Rounds moderator Dr. Dave Wendler of the NIH Clinical Bioethics Consult Service had set the ground rules before the discussion began. "We're not here to dissect this particular case, how this case was or was not handled," he reminded. "Instead, we're using this as a jumping- off point to talk about the general ethical issues that get raised by these kinds of cases."

Skillfully — and with great humor — Mishkin addressed each query, not only offering potential legal perspectives of both lawyers and judges, but also providing opinions as someone comfortable with issues specific to the scientific research community. The first priority, she said, is always to make sure everyone on the unit is safe. Sally's health would be the paramount concern, if she were using a more dangerous substance. So getting the research participant the medical help she needs is critical, Mishkin pointed out. The possibility of distributing or selling poses a threat to the whole patient population, she said. That activity would have to be reported to authorities. Similarly, a gun on the unit is a hazard to everyone. Mishkin said she would immediately remove the gun from the person and secure it before letting hospital security handle the matter.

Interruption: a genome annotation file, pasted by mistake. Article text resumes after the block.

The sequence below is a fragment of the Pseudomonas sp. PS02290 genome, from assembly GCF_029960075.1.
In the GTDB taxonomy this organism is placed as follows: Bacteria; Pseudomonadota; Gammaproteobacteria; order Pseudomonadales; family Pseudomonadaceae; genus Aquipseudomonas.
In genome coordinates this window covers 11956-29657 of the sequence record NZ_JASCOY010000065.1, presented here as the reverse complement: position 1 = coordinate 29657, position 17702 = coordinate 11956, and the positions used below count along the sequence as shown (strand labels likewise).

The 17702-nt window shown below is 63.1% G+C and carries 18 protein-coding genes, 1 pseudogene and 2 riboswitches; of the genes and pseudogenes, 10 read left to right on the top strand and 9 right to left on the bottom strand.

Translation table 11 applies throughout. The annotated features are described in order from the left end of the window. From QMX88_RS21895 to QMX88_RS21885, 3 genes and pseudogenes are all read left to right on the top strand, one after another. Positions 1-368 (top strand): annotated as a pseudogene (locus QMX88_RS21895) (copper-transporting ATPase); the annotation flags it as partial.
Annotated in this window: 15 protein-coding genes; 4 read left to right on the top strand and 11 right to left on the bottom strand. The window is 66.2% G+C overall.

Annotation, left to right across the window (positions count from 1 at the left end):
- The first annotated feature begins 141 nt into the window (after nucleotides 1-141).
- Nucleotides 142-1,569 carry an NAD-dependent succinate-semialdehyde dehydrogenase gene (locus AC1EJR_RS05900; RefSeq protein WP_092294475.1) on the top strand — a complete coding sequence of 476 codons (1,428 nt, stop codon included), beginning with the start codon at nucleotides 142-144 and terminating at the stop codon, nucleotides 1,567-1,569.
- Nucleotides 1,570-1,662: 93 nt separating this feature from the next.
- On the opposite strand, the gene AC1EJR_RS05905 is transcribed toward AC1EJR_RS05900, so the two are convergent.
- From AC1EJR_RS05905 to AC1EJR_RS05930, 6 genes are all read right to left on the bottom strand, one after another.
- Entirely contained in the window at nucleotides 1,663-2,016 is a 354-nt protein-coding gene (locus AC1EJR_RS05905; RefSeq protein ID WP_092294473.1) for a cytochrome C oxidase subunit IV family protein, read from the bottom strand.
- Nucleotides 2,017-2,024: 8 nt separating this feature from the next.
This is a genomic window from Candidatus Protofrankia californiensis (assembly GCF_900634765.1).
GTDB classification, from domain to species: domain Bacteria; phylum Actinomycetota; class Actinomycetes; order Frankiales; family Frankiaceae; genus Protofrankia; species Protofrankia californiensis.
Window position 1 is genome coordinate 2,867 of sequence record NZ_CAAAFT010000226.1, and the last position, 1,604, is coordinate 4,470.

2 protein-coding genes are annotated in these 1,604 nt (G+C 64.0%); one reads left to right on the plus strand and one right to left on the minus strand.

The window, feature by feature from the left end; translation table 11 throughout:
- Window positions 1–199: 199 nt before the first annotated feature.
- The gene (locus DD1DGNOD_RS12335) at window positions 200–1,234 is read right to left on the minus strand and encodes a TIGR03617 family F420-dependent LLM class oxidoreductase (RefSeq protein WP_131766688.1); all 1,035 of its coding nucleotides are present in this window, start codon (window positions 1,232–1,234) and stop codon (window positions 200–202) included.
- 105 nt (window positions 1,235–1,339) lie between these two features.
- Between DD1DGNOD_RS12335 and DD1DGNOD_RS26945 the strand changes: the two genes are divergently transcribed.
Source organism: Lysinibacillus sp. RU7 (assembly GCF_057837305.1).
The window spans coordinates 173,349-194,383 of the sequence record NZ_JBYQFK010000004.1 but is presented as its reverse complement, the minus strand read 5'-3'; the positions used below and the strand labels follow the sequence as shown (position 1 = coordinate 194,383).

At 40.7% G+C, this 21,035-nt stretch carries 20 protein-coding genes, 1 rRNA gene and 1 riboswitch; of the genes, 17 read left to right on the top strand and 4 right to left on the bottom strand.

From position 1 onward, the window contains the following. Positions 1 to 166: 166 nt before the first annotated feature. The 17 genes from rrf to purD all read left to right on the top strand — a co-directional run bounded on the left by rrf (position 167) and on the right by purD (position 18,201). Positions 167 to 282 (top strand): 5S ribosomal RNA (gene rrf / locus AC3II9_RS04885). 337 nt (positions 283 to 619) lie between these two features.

After ensuring the welfare of both study participants and the research itself, Mishkin said clinicians should review the consent forms and the handouts and other materials that are given to patients before they begin the protocol. In addition, hospital policies and procedures should be reread and aligned with both federal and PHS rules and regulations. Clear communication can prevent many problems, and can often determine appropriate responses by clinicians, she said.

As for the tax cheat, a smiling Mishkin concluded, "Physicians and clinicians have a lot of responsibility and power, but it doesn't empower them to be busybodies. So unless the criminal behavior poses a threat to the health and safety of others, then I'd let it go."